Actually, it seems to me that even as adults, most of us still have some kind of security blanket; it’s just that now they tend to be a whole lot more complex in nature than your average luvvy.  As we grow older, you see, our security blankets take the form of retirement accounts, 401k pension plans and insurance policies.   A warm and safe home, a good reliable car, enough money in the bank to see you through whatever rainy day comes your way: let’s face it; these are the things that most of us seek in order to give ourselves some modicum of security amid the transitory nature of life.  And there’s nothing wrong with that at all; in fact, it’s pretty much basic common sense and responsible behavior to build up an abundance to provide for the uncertainty of the future.  I know that every year when I get these statements in the mail from the Pension Boards of the UCC detailing the growth of our retirement account, I look at those numbers and always think to myself, “Well, there, at least I’ve got that.”  Whatever else is going on, no matter what our challenges might happen to be, there’s this small sense of security in knowing that once I’m retired there’ll be some money coming in.  Granted, by and large clergy don’t “retire rich,” (or at least this one won’t!) but at the very least there will be some level of abundance, right… and that does seem to me like a good thing!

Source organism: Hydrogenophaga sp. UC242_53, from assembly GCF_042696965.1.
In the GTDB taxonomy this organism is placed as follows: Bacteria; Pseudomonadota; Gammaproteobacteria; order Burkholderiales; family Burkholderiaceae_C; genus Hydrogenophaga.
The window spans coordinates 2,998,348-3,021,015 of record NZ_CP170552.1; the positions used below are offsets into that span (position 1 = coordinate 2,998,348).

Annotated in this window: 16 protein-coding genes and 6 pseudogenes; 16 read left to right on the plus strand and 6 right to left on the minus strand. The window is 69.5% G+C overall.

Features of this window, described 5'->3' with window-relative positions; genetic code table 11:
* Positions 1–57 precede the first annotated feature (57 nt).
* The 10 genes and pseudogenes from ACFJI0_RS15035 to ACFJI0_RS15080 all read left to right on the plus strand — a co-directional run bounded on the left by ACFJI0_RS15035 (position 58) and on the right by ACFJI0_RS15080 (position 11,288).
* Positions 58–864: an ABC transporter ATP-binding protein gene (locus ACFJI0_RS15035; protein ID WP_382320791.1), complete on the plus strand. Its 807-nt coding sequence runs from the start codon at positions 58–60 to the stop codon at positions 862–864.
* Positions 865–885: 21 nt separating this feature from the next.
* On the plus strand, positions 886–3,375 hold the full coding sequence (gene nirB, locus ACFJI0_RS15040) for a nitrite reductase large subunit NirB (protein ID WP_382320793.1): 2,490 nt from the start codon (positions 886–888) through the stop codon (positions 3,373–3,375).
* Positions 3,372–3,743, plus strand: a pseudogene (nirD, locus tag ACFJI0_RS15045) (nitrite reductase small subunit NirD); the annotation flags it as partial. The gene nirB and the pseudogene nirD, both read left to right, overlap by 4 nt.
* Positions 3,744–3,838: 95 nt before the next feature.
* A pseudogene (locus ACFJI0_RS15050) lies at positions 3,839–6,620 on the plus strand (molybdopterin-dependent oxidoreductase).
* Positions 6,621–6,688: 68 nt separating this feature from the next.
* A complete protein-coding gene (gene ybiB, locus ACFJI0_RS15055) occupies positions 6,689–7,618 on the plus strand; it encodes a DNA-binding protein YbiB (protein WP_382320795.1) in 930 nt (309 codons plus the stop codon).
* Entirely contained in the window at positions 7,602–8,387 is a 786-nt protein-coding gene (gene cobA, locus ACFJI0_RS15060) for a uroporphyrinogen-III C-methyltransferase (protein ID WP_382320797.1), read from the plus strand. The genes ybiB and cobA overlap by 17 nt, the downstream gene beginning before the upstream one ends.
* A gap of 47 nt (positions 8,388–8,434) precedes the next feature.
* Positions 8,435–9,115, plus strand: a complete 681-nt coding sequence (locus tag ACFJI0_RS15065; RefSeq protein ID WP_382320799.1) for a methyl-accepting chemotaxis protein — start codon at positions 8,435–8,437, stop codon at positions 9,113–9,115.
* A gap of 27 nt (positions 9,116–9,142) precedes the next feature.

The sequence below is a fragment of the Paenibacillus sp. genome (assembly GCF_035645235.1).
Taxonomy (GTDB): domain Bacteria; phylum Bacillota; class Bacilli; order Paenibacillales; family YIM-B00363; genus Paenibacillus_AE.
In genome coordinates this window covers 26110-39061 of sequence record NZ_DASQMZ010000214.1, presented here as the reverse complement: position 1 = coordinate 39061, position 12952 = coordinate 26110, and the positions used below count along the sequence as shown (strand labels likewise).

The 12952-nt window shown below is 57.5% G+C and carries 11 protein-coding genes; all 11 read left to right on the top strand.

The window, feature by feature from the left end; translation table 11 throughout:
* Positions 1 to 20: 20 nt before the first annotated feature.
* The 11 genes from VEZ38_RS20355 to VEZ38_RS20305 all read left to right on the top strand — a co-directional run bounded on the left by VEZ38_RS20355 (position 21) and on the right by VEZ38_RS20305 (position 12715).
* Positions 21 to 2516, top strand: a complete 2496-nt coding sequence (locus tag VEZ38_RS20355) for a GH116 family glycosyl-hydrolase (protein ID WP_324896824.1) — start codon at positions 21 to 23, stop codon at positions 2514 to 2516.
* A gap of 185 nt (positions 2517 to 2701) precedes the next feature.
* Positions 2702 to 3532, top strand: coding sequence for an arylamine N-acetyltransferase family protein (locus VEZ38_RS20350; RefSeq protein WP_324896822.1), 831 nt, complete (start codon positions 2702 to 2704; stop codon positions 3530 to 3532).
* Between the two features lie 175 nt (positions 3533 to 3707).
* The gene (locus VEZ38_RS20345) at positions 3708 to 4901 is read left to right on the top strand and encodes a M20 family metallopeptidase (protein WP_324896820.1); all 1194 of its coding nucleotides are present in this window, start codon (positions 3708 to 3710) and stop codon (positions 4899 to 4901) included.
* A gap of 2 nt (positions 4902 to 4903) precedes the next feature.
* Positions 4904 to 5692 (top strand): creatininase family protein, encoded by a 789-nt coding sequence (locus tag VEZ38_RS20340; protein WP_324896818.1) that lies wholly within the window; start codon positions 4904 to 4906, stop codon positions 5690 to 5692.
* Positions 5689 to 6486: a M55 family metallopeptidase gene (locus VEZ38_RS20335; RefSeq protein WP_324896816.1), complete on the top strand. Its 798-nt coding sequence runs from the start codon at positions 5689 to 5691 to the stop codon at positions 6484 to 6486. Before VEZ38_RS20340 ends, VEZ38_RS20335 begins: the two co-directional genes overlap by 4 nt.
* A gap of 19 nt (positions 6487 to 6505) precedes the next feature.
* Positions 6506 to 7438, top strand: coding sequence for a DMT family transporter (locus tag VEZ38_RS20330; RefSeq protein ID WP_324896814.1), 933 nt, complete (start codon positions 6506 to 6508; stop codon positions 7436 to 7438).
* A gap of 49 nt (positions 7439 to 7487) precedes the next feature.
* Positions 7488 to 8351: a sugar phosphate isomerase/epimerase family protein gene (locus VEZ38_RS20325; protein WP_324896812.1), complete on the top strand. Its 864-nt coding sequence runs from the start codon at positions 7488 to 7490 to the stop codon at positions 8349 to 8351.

I guess this is why our gospel text for this morning seems so jarring to our ears.  At the face of it, Luke is telling about a couple of brothers feuding over the family inheritance, one of whom who comes to Jesus asking him to settle the issue.  But you realize very quickly that Jesus has no intention of arbitrating the just division of the family estate (in fact, as The Message interprets Jesus’ response, he says, “Mister, what makes you think it’s any of my business” who gets what!); rather, Jesus uses the opportunity to teach on matters of greed and covetousness. “Take care,” Jesus says, “for one’s life does not consist in the abundance of possessions.”  Fair enough, even if that’s not the daily message we get from Madison Avenue and a culture of affluence, though I do think that most of us realize that the pathway of enlightenment is not found while driving the same luxury car that Matthew McConaughey drives!  We know better; most of us know at some level that life isn’t about our money or our things.

But Jesus doesn’t stop there; he goes on to tell them all a parable about a successful businessman who has done well for himself; in fact, he has “produced [so] abundantly” that he needs to build new storehouses for all the extra grain and the rest of his goods.   He’s done well for himself and he’s provided amply for his own future, and it would seem as though he had earned the right, as he himself put it, “to relax, eat, drink be merry,” to retire securely and comfortably, certainly as any one of us would be wont to do.  Or, in his own words (via The Message, again), “I’ll say to myself, Self, you’ve done well!  You’ve got it made!”

But then, as Jesus tells the story, God intervenes and utters words that rip through this man’s self-satisfied plan like a clap of thunder on a hot summer night:  “You fool!  This very night your life is being demanded of you. And these things you have prepared, whose will they be?”   And so it will be, concludes Jesus, for all those who store up treasures for themselves but are not rich toward God.

So much for retiring rich!